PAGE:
From this point forward, the story splits in two directions.  The first direction goes the way of a quiet death, and the second continues in the competition arena for another ten years.  As the competition route is more interesting, we’ll start there.

Some contend that 021 was rebuilt from pieces and parts by Piper racing, using the bits that Porsche didn’t use for 01-021.  This car returned to the Kyalami 9 Hours for 1971 where is missed the podium, yet finished a strong fourth overall painted in Lucky Strike cigarette livery.  Then, the car was painted a dark shade of green and run in a handful of 1972 interseries events with less than promising results.  In 1973, the car was fitted with an updated finned tail section, but saw no further competition and was mothballed until Piper sold the car to Peter Norman.

Norman gave the car another coat of paint, this time in Silver.  With a change of the rules in 1981, the 917 was relevant again, all-of-a-sudden, and was returned to competition in a 1981 Silverstone Grand Prix support race for sports prototypes.  Norman kept the car, but chose not to compete with it any further, as 10 years of racing is a lifetime, and the 917 was no longer competitive.  In approximately 1984, Norman sold the car to the Rosso Bianco Museum where it was repainted again in a coat of white paint and put on display until the museum closed in 2006.

Gunnar Racing  claims to have this car, as they have restored the “Sandemans” car.  In fact, the entire restoration project was filmed and uploaded to youtube in a 20 part series of videos.  They purchased the car from the Rosso Bianco Museum, though its chassis was supplied without any sort of identification number.  During the teardown phase, Gunnar Jeanette discovered several layers of paint that lay credence to the fact that they have the one-and-only 917-021.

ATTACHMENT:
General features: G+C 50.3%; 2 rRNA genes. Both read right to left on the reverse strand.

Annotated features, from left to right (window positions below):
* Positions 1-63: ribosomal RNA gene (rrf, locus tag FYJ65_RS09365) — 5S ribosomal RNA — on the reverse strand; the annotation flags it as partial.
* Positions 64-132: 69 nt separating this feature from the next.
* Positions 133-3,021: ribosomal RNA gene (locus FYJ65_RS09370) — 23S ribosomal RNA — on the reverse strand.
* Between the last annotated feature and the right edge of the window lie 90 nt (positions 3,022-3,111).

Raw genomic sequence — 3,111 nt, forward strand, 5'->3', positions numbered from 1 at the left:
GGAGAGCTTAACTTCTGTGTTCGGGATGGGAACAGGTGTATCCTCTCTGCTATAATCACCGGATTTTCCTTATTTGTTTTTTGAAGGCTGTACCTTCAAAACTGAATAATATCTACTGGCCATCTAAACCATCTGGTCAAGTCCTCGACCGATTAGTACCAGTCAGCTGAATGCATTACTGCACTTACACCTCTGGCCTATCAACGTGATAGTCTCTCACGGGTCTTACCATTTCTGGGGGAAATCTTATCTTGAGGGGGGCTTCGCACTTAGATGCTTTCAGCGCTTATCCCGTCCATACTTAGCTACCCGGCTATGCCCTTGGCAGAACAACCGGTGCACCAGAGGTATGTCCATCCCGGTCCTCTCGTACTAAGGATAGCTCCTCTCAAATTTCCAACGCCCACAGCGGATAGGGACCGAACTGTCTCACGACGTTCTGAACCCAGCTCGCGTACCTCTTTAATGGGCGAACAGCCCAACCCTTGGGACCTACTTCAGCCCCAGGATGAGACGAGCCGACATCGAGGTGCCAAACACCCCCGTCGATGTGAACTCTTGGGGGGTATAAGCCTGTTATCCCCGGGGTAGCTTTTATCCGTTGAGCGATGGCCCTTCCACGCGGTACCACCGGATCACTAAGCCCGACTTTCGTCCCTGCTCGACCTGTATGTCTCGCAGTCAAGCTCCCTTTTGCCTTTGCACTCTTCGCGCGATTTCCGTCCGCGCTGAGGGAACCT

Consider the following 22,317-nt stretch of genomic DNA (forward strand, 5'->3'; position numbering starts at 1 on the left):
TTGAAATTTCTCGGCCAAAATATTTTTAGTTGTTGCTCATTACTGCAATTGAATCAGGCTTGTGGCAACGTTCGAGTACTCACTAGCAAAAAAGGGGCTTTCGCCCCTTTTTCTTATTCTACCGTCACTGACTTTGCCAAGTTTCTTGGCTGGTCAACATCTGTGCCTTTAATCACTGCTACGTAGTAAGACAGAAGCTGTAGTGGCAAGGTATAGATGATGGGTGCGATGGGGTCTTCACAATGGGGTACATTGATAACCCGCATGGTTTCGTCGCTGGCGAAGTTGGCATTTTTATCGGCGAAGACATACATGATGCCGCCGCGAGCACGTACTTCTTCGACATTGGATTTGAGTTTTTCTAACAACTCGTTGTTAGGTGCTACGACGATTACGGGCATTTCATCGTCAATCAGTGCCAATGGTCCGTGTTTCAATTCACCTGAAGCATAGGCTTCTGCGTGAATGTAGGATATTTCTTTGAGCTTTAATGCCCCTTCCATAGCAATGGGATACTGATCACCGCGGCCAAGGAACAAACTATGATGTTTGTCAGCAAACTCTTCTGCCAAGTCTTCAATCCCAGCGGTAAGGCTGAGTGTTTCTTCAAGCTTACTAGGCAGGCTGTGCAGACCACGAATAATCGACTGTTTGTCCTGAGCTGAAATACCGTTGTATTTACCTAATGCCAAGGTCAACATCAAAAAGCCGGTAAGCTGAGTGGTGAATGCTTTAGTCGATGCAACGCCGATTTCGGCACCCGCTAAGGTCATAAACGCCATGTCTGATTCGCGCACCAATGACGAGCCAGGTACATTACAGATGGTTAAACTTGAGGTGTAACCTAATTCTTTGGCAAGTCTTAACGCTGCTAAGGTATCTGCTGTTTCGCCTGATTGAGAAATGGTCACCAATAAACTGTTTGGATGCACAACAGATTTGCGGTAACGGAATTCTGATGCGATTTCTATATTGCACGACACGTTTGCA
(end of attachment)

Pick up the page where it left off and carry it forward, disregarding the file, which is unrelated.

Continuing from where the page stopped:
At some point in the hustle, bustle, scrape, and shuffle, 917-021 appears to have split itself, or created a doppelganger.  German Joachim Grossman claims to have purchased chassis 021 from a scrap metal facility and rebuilt the car as a roadgoing vehicle.  Purchased for 20,000 DM, Grossman built his own supercar of the 917, and continued to drive it on the street.  Having begun the project sometime in 1975, Grossman registered 917-021 for the street two years later, in June of 1977.  His modifications included a proprietary heating system, indicator lights, and  noise reduction, all of which were done without help from the Porsche factory.